Perforated peptic ulcer is a complication of peptic ulcer disease. It is associated with a high incidence of mortality and morbidity if there is a delay in the diagnosis. Clinical suspicion, history, and examination findings along with imaging studies are necessary for detecting this condition early.
Perforated peptic ulcer (PPU) is a comparatively rare complication of peptic ulcers and is associated with a mortality rate of up to 40%    . The incidence of PPU has decreased in the Western countries but it may be encountered more frequently amongst the elderly , and especially in females . Long-standing treatment with non-steroidal anti-inflammatory drugs (NSAIDs), corticosteroids, H. pylori infection, smoking and high intake of dietary salt   are reported to be some of the etiological factors leading to PPU. Advancing age, serious medical comorbidities, hypotension , diagnosis and treatment delays for more than one day  are indicators of poor prognosis.
PPU presents typically with sudden onset of severe epigastric pain which soon progresses to generalized abdominal pain. The patient may like to lie still as the movement may aggravate pain. The subsequent clinical symptoms depend upon whether the omentum is able to seal off the perforation and heal it. 'Board-like abdominal rigidity' can develop in patients and localized or generalized peritonitis progresses. . At this time, the patient may present with hypotension, high-grade fever , altered sensorium and sepsis . Typical clinical manifestations can be absent in older patients or those who are immunocompromised. This can delay the diagnosis and result in high rates of mortality.
A high index of clinical suspicion, a detailed history, and a thorough physical examination are vital for the early diagnosis of PPU. The patient may provide a history of partially treated peptic ulcer disease, recurrent epigastric pain, chronic intake of anti-ulcer medications, NSAIDS and/or steroids. Signs of peritonitis may be absent on physical examination, especially if the perforation gets sealed . In advanced cases with sepsis, there may be tachycardia, hypotension and altered consciousness.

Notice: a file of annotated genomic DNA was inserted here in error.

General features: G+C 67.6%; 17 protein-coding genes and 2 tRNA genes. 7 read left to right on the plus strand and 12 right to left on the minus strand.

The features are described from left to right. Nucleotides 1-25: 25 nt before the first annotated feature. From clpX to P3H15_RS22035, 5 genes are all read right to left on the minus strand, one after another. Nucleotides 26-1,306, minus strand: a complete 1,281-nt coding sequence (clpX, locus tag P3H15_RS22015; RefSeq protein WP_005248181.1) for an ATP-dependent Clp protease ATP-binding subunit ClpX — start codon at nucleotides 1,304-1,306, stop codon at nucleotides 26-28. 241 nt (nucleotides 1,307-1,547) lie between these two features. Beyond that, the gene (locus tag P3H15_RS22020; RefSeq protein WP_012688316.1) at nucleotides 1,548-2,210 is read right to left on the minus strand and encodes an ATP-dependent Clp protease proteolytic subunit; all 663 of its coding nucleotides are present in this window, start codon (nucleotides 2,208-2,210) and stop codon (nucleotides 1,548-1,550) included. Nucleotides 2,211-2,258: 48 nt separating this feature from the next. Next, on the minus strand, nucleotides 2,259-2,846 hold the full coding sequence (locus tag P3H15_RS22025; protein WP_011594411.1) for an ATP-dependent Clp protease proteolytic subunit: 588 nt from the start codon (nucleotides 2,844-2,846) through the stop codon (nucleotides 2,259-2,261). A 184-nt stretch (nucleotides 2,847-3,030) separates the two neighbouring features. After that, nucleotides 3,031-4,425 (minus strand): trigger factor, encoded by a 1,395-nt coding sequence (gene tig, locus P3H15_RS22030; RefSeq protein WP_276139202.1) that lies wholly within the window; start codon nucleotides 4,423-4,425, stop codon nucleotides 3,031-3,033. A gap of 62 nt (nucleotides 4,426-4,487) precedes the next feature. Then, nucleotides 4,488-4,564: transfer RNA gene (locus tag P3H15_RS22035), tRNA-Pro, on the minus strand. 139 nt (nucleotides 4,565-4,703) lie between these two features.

Laboratory tests are usually nonspecific with leukocytosis, elevated inflammatory markers, metabolic acidosis, and elevated levels of serum amylase suggestive of PPU . Antibiotics should be started early in PPU but it is important to perform blood cultures prior to starting antibiotics  especially if bacterial peritonitis is suspected.
Plain X-ray chest or abdomen obtained in the upright position may show air under the diaphragm which is indicative of perforation of an abdominal organ. In the absence of pneumoperitoneum on plain X-ray, computed tomography (CT) scan with oral contrast is performed. It has a sensitivity of 98% and can also help to exclude other causes of the acute condition like pancreatitis   . PPU should be suspected if CT reveals pneumoperitoneum, thickening of the bowel wall, intraperitoneal fluid, fat streaking and/or hematoma in the mesentery and leak of contrast into the peritoneal cavity .